Charles R. Forbes exemplified the administration of President Warren G. Harding, which isn’t really a good thing. He served as the first-ever director of the Veterans’ Bureau the forerunner of today’s Veterans Administration (VA) and like many members of Harding’s staff, found himself under fire for a series of scandals and corruption.
Unlike many members of President Harding’s staff, however, Forbes would serve jail time for his corruption, and would find himself being choked out by a six-foot-tall, 200-pound President of the United States.
Forbes was an immigrant from Scotland but joined the U.S. Marine Corps at age 16 to become a musician, spending his time in the Corps at Washington Navy Yard. He had probably the best education an American could get at the time, first learning at a private school and then attending Columbia University and MIT, training to be an engineer.
In 1900, he enlisted in the U.S. Army, but was charged with desertion two months later. After being brought back into the Army and was sent to fight in the Philippines, which was then occupied by the United States. Despite his early mistake, he would serve for eight years, leaving the Army as a Sgt. First Class. It would not be his last stint with the Army.
He enlisted again when the United States entered World War I and spent the rest of the war in France, where he earned the Croix De Guerre and the Distinguished Service Medal. While his service in the two wars helped make his career, it was a chance meeting in Hawaii between the two wars that positioned him for his presidential appointment.
Forbes had moved to Hawaii to work as an engineer for the Navy in 1912. While there, he was appointed to a few federal positions by President Woodrow Wilson. By chance he happened to run into an Ohio Senator, Warren G. Harding, who was on vacation. The two hit it off and their families became close friends.
When Harding ran for President against Wilson in 1920, Forbes, who was living in Washington State at the time, traveled to Chicago for the Republican National Convention. Forbes swung the Washington delegation vote for Harding, which made him the Republican nominee for President, an election which Harding would go on to win.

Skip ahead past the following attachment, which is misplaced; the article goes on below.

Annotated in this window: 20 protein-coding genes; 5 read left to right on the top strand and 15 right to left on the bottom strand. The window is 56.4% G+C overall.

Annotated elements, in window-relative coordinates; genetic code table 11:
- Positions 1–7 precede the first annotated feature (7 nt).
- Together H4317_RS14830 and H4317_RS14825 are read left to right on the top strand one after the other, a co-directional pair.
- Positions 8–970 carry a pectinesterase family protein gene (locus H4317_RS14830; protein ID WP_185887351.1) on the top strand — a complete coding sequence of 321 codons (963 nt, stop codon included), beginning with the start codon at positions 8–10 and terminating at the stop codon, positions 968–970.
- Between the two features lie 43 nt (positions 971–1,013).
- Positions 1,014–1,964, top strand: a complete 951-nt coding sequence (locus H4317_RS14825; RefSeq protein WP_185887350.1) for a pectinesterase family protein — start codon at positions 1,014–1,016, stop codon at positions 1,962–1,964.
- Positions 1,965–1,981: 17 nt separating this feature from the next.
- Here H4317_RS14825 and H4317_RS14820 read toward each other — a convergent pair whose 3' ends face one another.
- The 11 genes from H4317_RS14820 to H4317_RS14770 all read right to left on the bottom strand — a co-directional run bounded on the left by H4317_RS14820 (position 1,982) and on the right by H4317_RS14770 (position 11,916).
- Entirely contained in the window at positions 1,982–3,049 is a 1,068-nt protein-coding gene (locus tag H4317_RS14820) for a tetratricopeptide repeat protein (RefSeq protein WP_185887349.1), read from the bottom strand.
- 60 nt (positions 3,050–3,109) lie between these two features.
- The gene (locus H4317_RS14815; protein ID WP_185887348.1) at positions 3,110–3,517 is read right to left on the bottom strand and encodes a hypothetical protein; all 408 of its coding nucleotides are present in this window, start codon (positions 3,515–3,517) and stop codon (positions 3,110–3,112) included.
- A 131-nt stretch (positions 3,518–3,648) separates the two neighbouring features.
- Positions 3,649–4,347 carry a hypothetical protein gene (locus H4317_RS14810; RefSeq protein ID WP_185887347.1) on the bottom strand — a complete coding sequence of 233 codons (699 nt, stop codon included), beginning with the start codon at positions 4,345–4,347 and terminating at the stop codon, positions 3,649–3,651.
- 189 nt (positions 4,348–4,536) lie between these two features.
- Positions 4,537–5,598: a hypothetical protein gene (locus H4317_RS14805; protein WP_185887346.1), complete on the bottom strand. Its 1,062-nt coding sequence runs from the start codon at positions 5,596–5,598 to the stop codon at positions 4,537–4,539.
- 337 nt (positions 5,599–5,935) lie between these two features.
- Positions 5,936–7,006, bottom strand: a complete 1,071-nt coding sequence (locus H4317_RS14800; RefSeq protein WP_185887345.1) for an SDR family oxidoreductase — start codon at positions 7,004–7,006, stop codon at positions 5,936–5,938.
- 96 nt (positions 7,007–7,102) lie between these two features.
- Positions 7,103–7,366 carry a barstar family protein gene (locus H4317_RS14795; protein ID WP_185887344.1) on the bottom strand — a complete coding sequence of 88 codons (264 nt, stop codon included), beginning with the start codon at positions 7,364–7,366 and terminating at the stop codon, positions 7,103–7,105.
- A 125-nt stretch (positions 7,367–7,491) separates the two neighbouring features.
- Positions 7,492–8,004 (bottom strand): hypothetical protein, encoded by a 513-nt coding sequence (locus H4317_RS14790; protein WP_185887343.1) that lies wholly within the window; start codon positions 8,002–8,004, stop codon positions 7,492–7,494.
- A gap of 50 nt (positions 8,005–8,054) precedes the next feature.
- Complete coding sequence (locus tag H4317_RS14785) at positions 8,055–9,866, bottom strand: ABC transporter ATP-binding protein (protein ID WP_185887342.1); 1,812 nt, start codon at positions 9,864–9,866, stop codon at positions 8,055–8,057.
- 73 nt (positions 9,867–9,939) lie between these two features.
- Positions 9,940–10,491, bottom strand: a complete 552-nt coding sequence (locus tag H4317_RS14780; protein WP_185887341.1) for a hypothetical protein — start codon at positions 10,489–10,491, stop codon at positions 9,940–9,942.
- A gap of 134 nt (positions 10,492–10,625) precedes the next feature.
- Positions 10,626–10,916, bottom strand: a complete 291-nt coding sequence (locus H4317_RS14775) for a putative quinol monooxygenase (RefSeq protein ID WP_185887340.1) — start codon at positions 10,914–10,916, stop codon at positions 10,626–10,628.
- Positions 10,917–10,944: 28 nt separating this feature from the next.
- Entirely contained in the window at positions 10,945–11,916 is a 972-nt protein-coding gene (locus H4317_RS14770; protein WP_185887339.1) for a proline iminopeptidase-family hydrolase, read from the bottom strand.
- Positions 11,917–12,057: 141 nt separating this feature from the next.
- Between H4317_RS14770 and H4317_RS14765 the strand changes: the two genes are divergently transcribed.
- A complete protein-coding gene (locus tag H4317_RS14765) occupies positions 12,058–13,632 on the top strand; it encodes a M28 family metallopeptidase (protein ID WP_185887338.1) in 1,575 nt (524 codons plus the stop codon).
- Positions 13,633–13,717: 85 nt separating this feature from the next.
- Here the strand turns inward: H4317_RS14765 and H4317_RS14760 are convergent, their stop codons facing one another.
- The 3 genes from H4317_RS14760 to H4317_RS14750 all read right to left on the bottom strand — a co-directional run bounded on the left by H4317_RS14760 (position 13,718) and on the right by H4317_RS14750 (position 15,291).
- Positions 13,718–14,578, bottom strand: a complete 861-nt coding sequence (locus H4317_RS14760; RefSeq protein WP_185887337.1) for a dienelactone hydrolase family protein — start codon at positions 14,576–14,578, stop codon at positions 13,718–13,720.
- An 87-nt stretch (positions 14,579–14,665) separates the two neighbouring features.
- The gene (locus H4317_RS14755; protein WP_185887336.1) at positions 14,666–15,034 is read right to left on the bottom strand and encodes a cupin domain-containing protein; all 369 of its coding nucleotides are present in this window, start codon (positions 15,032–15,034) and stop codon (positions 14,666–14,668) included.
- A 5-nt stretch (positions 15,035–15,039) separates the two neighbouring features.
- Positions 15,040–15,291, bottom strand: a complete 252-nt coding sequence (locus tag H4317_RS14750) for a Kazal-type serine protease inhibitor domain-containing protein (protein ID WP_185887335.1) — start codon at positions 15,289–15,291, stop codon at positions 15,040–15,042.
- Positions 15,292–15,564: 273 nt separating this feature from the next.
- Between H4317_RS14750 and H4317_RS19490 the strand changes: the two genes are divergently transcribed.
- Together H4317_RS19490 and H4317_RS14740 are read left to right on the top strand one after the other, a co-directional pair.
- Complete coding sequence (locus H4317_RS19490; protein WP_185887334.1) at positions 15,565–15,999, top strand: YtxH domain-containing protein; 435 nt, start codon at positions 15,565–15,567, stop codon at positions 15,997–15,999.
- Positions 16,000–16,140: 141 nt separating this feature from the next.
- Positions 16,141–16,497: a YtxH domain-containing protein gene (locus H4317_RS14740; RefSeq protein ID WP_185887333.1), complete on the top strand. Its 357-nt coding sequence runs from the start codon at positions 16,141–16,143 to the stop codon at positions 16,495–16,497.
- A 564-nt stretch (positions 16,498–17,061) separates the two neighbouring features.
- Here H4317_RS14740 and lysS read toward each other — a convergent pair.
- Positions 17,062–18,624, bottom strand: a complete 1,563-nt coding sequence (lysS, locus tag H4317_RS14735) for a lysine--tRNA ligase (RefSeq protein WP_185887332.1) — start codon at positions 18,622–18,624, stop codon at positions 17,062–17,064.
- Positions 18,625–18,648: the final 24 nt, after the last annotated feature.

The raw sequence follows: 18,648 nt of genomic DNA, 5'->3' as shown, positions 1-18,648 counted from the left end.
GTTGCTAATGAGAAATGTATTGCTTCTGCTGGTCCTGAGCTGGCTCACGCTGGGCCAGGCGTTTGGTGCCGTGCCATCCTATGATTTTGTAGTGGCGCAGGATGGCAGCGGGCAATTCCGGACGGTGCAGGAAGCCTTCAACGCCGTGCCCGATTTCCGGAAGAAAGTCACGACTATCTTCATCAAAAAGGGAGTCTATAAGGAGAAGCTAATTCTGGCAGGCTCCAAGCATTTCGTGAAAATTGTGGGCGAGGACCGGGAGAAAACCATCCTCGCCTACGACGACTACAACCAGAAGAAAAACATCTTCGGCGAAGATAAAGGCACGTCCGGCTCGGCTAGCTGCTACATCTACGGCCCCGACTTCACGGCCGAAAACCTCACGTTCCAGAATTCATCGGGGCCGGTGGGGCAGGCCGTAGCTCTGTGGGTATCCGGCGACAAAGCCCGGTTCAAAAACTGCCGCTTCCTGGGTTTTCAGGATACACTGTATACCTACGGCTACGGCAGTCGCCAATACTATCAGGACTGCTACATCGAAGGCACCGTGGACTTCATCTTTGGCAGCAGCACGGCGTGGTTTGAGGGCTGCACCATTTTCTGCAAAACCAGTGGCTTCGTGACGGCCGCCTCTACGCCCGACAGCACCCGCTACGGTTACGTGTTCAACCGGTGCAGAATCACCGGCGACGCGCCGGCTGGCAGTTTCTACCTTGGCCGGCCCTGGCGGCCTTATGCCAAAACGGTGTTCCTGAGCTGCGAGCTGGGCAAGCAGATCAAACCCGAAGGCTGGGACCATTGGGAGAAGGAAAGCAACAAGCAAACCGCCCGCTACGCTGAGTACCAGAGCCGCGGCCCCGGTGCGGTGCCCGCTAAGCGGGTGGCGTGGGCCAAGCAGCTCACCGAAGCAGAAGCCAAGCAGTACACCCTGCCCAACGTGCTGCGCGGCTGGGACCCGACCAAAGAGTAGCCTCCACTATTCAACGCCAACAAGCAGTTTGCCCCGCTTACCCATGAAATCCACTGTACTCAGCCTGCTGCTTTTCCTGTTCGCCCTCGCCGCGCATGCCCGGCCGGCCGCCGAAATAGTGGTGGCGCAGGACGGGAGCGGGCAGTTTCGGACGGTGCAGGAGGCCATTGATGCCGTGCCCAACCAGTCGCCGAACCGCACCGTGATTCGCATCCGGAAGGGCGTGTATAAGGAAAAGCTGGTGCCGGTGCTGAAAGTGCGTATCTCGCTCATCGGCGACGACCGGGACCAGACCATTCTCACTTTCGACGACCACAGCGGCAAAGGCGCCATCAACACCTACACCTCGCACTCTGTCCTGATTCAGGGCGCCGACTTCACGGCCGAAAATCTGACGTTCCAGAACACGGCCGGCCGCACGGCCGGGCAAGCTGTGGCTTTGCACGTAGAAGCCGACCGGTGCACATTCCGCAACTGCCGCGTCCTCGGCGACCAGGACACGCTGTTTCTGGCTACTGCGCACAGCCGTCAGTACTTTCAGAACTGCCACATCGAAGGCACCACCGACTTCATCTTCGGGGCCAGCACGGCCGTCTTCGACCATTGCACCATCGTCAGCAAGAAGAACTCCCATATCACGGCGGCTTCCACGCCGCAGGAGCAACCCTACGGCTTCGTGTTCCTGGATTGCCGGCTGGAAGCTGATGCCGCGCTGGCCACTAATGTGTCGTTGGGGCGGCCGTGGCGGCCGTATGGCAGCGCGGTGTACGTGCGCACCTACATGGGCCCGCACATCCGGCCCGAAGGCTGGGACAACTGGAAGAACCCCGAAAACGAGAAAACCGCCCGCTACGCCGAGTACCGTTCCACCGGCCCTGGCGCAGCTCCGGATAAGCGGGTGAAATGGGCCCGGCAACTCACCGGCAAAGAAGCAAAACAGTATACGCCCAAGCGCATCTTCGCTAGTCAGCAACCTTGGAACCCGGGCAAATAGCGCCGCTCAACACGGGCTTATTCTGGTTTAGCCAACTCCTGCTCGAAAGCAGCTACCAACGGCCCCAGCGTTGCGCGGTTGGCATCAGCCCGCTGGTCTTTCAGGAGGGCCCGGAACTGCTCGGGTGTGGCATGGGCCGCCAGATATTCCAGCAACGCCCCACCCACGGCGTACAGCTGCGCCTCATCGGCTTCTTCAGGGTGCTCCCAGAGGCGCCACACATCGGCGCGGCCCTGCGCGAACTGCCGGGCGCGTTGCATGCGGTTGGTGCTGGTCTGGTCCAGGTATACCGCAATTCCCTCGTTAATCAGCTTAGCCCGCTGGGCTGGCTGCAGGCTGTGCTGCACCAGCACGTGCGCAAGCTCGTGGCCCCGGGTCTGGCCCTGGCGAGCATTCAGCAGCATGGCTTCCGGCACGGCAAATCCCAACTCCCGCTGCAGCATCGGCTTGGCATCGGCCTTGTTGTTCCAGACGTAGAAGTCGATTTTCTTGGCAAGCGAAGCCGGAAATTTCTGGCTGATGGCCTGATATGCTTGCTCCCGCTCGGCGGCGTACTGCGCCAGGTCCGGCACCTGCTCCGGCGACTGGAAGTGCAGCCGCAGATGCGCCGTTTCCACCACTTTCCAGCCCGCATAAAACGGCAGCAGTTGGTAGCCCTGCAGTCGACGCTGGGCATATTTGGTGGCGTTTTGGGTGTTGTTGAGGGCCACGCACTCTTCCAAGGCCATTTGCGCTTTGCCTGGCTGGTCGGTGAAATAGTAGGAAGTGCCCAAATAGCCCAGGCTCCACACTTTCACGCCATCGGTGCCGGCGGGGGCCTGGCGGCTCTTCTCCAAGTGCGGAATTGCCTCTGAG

In exchange for his support, Harding appointed Forbes to the Bureau of War Risk Insurance. It wasn’t long before Congress created the Veterans’ Bureau and appropriated $500 million (more than $6 billion today) to handle the needs of veterans wounded and disabled from World War I. In 1921, Harding appointed Forbes to lead it.
It was a mistake. For two years, Forbes not only ignored the needs of his fellow veterans, he embezzled $2 million in the worst possible ways. He siphoned money from the construction of veterans hospitals, sold medical supplies, and took bribes and kickbacks from building contractors. He also rejected thousands of claims from disabled veterans. Of the 300,000 wounded from WWI, Forbes only approved 47,000 disability claims.
When Harding discovered Forbes was selling medical supplies, he was furious, but they were still friends. The President ordered Forbes to stop, which Forbes promised he would. When Harding discovered that was a lie in January 1923, he ordered Forbes to the White House. At the time, Harding was facing scandals from many sides, from the Teapot Dome scandal to his own Justice Department. He was at his wit’s end.
Harding allowed Forbes to flee to Europe to “settle family matters” on the condition that he resign his position. He resigned and went to Europe with a woman who was not his wife. The woman was actually the wife of a fellow conspirator, who then testified to Forbes’ illicit activities to Congress.
When Forbes came back from Europe, he came to the White House, where Harding grabbed him by the neck and shook him like a dog with a rat in his mouth, calling him a “double-crossing bastard.” Forbes was only saved by the President’s next appointment.
Forbes’ wife would later divorce him before he was tried and convicted of conspiracy to defraud the government. He was sentenced to two years at Fort Leavenworth. He died in 1949.